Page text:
A Railway Runs Through It: The Okanagan Railways Today (June 30, 2005).
By David Madison
The locomotive feels like a living thing as it rolls from side to side over the weed-covered rail bed. “That’s just the harmonic roll,” says engineer Dean Taylor who is at the throttle of engine 3550. “It’s a natural thing on most trains, depending on the condition of the track. We will keep our speed down so it won’t get too extreme.” We are southbound with chemical tank cars bound from Vernon to Winfield on one of the two Okanagan railways. This is the Okanagan Valley Railway (OVR) – the other line is the Kelowna Pacific Railway (KPR) – but they have shared the tracks for much of their time in the Okanagan. Our speed builds as we leave Coldstream behind and keep the waters of Kalamalka Lake close on our left. The speedometer shows 20 m/h (32 km/h) as a boat pulling a water-skier slips past us also heading south. This is the fastest we will go! “The rail bed can’t support higher speeds without some major maintenance,” says Ulf Kailuweit who is the conductor on this trip. “If we go faster, we will break things, so we save money by going slowly.” A twenty-minute trip by highway will take us almost two hours by rail, but it is a unique way of touching Canada’s past.
The railway first came to Kelowna from Kamloops in 1925 following six years of construction by the Canadian National Railway. Prior to this, the CPR operated a link (Shuswap and Okanagan Railway) from the mainline at Sicamous to Okanagan Landing, near Vernon, where passengers and freight continued south by steamboat. This line opened in 1892 but after the rail was built south to Kelowna, the CPR closed its boat service from Okanagan Landing and moved it to Kelowna where it operated a barge service until 1972. So the line we are riding today is leased by the ‘short line’ KPR that, in turn, allows access to the OVR in much the same way as the earlier joint service agreements did between the CNR and CPR. The OVR gives the KPR access to its rails north of Vernon to Armstrong where the KPR then branches west to Campbell Creek to join the mainline to Kamloops.
Both the OVR and the KPR are considered short lines – small branch lines that have been spun off by the large railways that want to concentrate on the more profitable mainline traffic. The CPR was first to do this. It leased the track in 1997 to a private company based in Denver, Colorado. This company, OmniTRAX, operates 18 short lines in North America. The affiliation with other short lines gives the OVR the advantage of borrowing equipment from them. That explains why locomotive 3550 wears a Hudson’s Bay Railway logo and the second unit on this train, locomotive 2505, wears the livery of Central Kansas Railway. The KPR is operated by a public company, KnightHawk Rail Ltd. Its 109 miles of track were spun off from CNR with additional running rights to 26 miles of OVR’s track. The two short lines maintain competition in the Okanagan in the same way the original CNR and CPR companies did so customers continue to have a choice.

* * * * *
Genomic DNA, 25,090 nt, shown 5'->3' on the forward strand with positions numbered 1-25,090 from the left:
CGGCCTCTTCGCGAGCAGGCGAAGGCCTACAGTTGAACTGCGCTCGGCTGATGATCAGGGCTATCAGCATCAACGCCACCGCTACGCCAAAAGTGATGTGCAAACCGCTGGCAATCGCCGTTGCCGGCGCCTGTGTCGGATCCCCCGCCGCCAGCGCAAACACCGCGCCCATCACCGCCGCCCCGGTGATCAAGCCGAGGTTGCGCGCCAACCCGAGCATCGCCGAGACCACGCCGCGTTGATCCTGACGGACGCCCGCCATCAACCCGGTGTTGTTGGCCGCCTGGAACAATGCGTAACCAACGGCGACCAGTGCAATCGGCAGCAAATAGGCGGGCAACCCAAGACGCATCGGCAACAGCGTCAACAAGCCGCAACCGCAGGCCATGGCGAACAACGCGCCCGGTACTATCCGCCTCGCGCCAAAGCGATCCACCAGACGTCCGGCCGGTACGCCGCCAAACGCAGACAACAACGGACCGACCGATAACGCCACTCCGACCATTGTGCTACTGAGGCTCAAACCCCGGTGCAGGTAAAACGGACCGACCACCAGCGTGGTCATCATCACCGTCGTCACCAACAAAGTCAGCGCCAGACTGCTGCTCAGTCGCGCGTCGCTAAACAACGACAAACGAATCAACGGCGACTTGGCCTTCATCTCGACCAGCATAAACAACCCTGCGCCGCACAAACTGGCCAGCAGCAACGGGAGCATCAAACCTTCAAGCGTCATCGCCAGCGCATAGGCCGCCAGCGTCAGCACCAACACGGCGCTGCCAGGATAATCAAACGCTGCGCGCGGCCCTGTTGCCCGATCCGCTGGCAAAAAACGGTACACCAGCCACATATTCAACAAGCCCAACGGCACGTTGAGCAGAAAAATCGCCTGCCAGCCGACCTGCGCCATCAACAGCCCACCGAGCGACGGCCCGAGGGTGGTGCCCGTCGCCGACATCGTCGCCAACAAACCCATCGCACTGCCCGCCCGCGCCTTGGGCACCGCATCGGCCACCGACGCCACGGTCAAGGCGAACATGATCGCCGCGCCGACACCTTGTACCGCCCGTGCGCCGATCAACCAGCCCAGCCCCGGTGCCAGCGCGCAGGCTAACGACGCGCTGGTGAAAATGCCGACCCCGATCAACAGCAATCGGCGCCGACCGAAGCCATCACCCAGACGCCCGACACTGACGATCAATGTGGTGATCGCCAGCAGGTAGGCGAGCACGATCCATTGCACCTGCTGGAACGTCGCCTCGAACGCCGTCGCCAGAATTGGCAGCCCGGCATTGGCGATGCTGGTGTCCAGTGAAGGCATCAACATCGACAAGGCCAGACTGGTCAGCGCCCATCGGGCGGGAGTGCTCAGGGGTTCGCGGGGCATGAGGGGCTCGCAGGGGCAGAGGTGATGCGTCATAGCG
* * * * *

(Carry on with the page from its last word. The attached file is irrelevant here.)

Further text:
Okanagan Valley Railway, locomotive 3550
Dennis Sawchuk loves railroading. He is the general manager of the OVR, based in a small office in Vernon. You won’t find him in a suit though. The company has only nine full-time employees, so he may often be at the throttle of one of the locomotives or helping the track crew spike down new rails. “I just celebrated forty years with railroading,” he says. “I started with BC Rail just out of high school – a friend and I went to their office looking for work. The guy there asked if I would go up north and I said, ‘sure’. So he said – ‘ok, you’ll be a trainman – your training course starts next week.’ I didn’t know what a trainman was, but I was happy to have a job. I’ve been fascinated by railways ever since.”
Would the OVR consider running a passenger service? Dennis is emphatic, “No. We couldn’t do that without a subsidy. Our focus is freight and we want to serve our customers as best we can. A passenger train would not be economically possible here given the costs associated with passenger service.” The demise of the Wine Train that operated for several years between Kelowna and Armstrong is testimony to this fact.
Maintaining the tracks is a costly burden for the short-line railways. “We have spent over two million dollars upgrading the 46.3 miles of track that CP leased to us,” says Dennis. “It was not in very good shape when we took it over. During our first months of operation we had several trains ‘on the ground’ or derailed due to problems with the rail bed. Things are much better now, but the trains must still use a greatly reduced speed.” That is certainly clear as we crawl along Kalamalka Lake at 10 mph. The lake is only two meters off to our left and a steep rock bluff is the same distance to our right. Ulf points out the need for vigilance here. “We often get rocks falling on the track here, especially in the winter. We need to take it very slow.” Unlike the Bullet Trains of Japan or the TGV in France, we don’t have a tight schedule, so speed is of little concern. We stop from time to time to take a few photos of the train in this magnificent setting. Ulf and Dean wave to the sunbathers on a rocky outcrop and a woman walking her dog along the track steps aside and waves to us as we rumble by. People along the railway seem to view the train as a friend, but drivers in the cities of Vernon and Kelowna don’t always share this attitude.